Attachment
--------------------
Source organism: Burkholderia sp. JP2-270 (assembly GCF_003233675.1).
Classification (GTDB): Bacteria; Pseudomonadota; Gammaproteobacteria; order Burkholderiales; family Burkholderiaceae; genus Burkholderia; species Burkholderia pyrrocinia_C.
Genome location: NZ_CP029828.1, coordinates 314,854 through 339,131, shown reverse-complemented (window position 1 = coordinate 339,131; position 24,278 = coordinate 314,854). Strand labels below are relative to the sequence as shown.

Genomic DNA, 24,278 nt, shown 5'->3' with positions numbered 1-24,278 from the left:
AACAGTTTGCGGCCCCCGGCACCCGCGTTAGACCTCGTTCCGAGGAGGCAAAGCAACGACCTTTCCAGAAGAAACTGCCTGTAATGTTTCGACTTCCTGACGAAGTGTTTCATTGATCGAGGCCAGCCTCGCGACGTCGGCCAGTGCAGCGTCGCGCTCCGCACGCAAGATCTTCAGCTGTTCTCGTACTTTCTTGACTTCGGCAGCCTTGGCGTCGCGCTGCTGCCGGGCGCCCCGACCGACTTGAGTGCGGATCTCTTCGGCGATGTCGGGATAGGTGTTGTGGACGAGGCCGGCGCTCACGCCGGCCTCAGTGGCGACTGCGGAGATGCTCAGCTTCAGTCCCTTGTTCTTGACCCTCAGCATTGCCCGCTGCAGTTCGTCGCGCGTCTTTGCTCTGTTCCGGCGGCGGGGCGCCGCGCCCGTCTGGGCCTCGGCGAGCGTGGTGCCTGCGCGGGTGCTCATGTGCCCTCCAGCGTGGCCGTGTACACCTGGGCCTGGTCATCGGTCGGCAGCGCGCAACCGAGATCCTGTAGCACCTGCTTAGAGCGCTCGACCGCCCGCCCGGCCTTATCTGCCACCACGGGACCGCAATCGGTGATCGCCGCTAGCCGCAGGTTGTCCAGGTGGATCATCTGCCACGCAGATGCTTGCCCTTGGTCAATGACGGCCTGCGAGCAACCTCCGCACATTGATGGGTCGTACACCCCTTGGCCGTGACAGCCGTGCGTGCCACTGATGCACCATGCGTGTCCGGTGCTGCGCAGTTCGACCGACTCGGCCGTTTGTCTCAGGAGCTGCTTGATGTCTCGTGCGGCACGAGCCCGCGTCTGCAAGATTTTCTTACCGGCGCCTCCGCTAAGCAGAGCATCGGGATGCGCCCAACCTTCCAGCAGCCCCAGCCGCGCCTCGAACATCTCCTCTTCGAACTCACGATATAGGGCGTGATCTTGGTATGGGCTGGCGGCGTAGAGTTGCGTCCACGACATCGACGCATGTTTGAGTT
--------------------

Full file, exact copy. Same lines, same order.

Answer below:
Source organism: Burkholderia sp. JP2-270 (assembly GCF_003233675.1).
Classification (GTDB): Bacteria; Pseudomonadota; Gammaproteobacteria; order Burkholderiales; family Burkholderiaceae; genus Burkholderia; species Burkholderia pyrrocinia_C.
Genome location: NZ_CP029828.1, coordinates 314,854 through 339,131, shown reverse-complemented (window position 1 = coordinate 339,131; position 24,278 = coordinate 314,854). Strand labels below are relative to the sequence as shown.

Genomic DNA, 24,278 nt, shown 5'->3' with positions numbered 1-24,278 from the left:
AACAGTTTGCGGCCCCCGGCACCCGCGTTAGACCTCGTTCCGAGGAGGCAAAGCAACGACCTTTCCAGAAGAAACTGCCTGTAATGTTTCGACTTCCTGACGAAGTGTTTCATTGATCGAGGCCAGCCTCGCGACGTCGGCCAGTGCAGCGTCGCGCTCCGCACGCAAGATCTTCAGCTGTTCTCGTACTTTCTTGACTTCGGCAGCCTTGGCGTCGCGCTGCTGCCGGGCGCCCCGACCGACTTGAGTGCGGATCTCTTCGGCGATGTCGGGATAGGTGTTGTGGACGAGGCCGGCGCTCACGCCGGCCTCAGTGGCGACTGCGGAGATGCTCAGCTTCAGTCCCTTGTTCTTGACCCTCAGCATTGCCCGCTGCAGTTCGTCGCGCGTCTTTGCTCTGTTCCGGCGGCGGGGCGCCGCGCCCGTCTGGGCCTCGGCGAGCGTGGTGCCTGCGCGGGTGCTCATGTGCCCTCCAGCGTGGCCGTGTACACCTGGGCCTGGTCATCGGTCGGCAGCGCGCAACCGAGATCCTGTAGCACCTGCTTAGAGCGCTCGACCGCCCGCCCGGCCTTATCTGCCACCACGGGACCGCAATCGGTGATCGCCGCTAGCCGCAGGTTGTCCAGGTGGATCATCTGCCACGCAGATGCTTGCCCTTGGTCAATGACGGCCTGCGAGCAACCTCCGCACATTGATGGGTCGTACACCCCTTGGCCGTGACAGCCGTGCGTGCCACTGATGCACCATGCGTGTCCGGTGCTGCGCAGTTCGACCGACTCGGCCGTTTGTCTCAGGAGCTGCTTGATGTCTCGTGCGGCACGAGCCCGCGTCTGCAAGATTTTCTTACCGGCGCCTCCGCTAAGCAGAGCATCGGGATGCGCCCAACCTTCCAGCAGCCCCAGCCGCGCCTCGAACATCTCCTCTTCGAACTCACGATATAGGGCGTGATCTTGGTATGGGCTGGCGGCGTAGAGTTGCGTCCACGACATCGACGCATGTTTGAGTT